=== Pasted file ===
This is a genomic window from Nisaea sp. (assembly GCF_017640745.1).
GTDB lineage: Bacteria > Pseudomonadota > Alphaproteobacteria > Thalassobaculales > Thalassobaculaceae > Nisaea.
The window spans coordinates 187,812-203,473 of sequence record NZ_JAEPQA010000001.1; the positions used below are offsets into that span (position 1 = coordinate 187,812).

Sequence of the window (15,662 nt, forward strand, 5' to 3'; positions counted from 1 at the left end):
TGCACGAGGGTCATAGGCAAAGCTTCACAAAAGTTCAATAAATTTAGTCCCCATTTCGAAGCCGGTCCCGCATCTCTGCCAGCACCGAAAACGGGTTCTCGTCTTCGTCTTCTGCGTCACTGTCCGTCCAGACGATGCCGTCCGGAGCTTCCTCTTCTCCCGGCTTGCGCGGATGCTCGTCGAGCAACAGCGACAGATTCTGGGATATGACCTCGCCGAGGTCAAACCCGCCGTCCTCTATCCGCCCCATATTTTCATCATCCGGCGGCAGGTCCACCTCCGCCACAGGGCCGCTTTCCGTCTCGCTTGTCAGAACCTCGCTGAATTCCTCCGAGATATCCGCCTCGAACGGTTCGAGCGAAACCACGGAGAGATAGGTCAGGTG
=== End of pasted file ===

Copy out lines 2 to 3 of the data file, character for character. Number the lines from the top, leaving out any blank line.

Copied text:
GTDB lineage: Bacteria > Pseudomonadota > Alphaproteobacteria > Thalassobaculales > Thalassobaculaceae > Nisaea.
The window spans coordinates 187,812-203,473 of sequence record NZ_JAEPQA010000001.1; the positions used below are offsets into that span (position 1 = coordinate 187,812).